Pricing Pros Talk Shop: Lessons from SendGrid and InVision

After stumbling into pricing jobs early in their careers, Ismail Madni (InVision) and Madeline Stein (SendGrid) are now subject matter experts who love the unpredictability and complexity of working as senior monetization strategists. They thrive sitting at the epicenter of their respective companies, determining the pricing pivots and tweaks that will maximize the ultimate proof of SaaS success: revenue. Both Ismail and Madeline stepped back from their fast-paced days to discuss how growth-stage SaaS companies can run successful pricing projects through a dedicated monetization function.

Wait, what’s a monetization function again?

A monetization function works cross-functionally with a company’s product, marketing, engineering, finance and sales teams to create, develop and promote a holistic pricing strategy. Pricing managers track market trends, identify target markets, compare competitor pricing, analyze the effectiveness of past price changes and constantly explore new opportunities for improvement through altering base prices, classifying pricing tiers, offering pilots or trials, developing discount programs or packaging features together, for instance.

Companies structure their monetization function to maximize product development and revenue generation. Many monetization functions report into product while others live in the marketing, go-to-market or biz-ops groups. SendGrid and InVision, for instance, sit their monetization groups within their product teams since they’re both product led growth companies that rely on high velocity freemium models to acquire customers. Reporting into product makes further sense for SendGrid since they’re developing new products now and for Invision since they currently have a particularly strong product leader. LogMeIn, on the other hand, has traditionally nestled their monetization function within their marketing team since they are not product-led, acquiring customers more indirectly.

Timing is everything: when to create a monetization function

Around 42% of expansion stage companies have pricing teams. While it’s beneficial to create a monetization function early since it will eventually become as important as finance or marketing, companies should also ensure that their organization is sophisticated and mature enough to merit and sustain such a singularly-focused team. Usually a product manager will work on pricing strategy part-time before the executive team recognizes the impact that monetization projects have on revenue growth and creates a full-time team. A couple of basic signs that a company is ready to establish a monetization team are:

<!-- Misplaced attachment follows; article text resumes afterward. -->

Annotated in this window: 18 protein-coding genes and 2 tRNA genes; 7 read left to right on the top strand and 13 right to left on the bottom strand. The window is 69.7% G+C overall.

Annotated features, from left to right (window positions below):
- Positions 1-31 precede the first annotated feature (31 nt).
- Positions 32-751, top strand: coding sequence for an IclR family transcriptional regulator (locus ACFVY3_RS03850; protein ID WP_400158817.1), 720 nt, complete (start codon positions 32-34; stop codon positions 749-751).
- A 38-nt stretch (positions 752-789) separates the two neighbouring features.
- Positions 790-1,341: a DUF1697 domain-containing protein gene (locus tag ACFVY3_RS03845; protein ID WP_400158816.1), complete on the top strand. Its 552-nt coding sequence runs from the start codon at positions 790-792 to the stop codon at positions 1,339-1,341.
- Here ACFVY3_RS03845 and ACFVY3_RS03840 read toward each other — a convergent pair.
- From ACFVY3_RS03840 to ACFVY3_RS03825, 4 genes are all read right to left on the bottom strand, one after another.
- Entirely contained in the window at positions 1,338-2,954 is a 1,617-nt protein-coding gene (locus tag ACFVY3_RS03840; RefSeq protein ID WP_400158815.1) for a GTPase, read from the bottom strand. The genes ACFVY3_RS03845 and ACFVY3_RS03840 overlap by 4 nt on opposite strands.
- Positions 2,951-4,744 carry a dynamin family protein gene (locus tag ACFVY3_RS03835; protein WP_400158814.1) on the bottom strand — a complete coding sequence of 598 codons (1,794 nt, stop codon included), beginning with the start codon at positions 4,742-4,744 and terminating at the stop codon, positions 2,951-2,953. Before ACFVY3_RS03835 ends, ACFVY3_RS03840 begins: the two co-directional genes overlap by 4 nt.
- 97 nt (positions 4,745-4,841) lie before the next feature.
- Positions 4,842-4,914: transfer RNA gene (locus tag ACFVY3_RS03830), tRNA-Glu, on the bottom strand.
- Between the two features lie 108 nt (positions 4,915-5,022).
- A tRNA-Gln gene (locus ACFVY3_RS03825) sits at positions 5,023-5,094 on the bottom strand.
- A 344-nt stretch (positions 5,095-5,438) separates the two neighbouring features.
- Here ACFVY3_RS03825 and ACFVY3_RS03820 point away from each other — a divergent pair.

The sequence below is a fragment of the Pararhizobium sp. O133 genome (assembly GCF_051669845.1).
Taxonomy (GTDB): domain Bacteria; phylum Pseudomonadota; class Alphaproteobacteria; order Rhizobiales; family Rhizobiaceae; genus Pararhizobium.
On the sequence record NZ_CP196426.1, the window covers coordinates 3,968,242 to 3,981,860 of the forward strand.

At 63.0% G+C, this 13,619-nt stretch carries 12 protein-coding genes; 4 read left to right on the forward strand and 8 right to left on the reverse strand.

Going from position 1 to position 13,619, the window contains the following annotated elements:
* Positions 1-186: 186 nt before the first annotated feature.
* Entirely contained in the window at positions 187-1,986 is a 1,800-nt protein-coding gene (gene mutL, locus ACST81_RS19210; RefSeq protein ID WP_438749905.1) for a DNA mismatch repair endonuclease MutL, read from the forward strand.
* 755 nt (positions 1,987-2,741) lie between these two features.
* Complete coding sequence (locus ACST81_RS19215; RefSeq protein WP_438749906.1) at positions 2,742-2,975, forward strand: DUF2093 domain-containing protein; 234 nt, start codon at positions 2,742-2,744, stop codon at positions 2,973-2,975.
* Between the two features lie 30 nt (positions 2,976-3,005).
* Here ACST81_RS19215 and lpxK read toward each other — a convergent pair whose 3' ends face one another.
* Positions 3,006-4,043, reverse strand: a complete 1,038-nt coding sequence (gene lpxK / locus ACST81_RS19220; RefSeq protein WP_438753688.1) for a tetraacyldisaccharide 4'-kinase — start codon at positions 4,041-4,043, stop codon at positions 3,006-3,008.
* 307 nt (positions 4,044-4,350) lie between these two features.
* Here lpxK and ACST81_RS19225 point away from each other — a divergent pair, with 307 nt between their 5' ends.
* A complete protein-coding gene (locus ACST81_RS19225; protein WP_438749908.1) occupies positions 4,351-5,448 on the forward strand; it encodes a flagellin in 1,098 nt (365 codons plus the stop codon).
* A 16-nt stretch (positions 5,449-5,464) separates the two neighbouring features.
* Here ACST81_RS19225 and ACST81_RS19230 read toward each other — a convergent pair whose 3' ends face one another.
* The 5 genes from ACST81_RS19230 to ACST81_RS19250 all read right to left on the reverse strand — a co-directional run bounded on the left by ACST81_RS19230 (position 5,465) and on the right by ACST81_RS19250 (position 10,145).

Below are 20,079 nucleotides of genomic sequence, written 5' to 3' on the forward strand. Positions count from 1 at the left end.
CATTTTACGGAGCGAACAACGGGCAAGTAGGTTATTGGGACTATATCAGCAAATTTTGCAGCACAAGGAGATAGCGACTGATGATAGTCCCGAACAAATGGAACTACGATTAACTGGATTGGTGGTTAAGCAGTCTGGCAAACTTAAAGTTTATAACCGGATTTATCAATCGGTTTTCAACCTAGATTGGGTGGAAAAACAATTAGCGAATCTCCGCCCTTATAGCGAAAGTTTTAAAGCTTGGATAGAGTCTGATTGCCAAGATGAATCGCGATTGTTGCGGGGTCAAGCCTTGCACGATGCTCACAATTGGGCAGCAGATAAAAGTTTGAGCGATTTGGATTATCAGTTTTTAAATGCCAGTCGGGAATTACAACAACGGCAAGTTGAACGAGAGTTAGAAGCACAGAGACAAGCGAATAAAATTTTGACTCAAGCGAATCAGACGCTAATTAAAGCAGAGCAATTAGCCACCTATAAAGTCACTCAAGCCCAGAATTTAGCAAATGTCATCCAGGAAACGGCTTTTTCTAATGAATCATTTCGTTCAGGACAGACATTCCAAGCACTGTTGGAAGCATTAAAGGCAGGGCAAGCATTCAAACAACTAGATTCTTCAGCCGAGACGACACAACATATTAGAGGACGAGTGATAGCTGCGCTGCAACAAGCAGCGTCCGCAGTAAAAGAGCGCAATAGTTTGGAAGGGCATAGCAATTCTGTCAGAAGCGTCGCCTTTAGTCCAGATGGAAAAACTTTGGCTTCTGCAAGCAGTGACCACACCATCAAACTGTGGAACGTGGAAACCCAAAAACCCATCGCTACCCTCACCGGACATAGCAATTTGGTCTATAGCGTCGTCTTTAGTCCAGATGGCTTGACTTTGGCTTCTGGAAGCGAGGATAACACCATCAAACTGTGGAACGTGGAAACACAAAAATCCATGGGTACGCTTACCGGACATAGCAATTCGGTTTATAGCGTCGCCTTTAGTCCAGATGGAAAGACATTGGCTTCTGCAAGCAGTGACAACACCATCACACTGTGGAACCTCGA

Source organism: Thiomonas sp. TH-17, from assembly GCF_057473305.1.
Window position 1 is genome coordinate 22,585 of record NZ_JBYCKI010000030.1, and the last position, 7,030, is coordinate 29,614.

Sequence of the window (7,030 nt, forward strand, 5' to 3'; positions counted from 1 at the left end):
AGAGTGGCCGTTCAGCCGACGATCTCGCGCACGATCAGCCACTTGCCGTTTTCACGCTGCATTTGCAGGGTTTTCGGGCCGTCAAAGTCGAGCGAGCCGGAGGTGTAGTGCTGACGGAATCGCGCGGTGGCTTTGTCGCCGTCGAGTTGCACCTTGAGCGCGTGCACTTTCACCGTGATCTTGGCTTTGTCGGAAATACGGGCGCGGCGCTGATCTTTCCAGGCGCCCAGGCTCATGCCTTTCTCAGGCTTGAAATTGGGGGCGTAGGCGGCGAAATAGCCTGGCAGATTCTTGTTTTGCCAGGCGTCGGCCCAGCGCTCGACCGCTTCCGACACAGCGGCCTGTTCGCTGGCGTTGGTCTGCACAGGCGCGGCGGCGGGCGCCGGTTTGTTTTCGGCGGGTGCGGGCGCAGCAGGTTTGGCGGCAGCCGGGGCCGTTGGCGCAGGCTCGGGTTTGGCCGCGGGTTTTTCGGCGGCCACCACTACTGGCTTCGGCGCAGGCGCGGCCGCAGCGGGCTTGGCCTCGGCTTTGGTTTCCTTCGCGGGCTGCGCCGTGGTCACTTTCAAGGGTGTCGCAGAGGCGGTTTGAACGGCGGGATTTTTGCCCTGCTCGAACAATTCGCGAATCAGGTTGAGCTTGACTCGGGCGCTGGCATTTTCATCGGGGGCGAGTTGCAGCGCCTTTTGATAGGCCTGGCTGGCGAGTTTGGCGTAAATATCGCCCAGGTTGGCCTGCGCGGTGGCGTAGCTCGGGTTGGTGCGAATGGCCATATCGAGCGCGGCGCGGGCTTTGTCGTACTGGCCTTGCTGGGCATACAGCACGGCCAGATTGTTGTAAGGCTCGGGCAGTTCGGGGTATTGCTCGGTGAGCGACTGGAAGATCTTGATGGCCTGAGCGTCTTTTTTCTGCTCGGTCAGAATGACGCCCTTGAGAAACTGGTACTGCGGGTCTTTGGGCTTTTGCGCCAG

1. The company is transitioning into that ripe growth stage with around $100M in revenue and a lot of opportunity to evaluate pricing
  2. The company is diversifying its product portfolio beyond one core product and/or expanding into different product lines

How does a monetization group run a pricing project?

A monetization function drives pricing projects from end-to-end. If after tracking market trends, competitor pricing and the effectiveness of previous and current pricing, the monetization group suspects that a pricing change is needed, they will conduct customer surveys and interviews. If this customer research validates the need for a change, managers will work with billing and engineering to implement it within their product. Monetization managers will then work with marketing to communicate the change to customers and create promotional campaigns as well as with sales to strategize about how to pitch the new pricing to prospects.

How to ensure a successful pricing project: research and measurement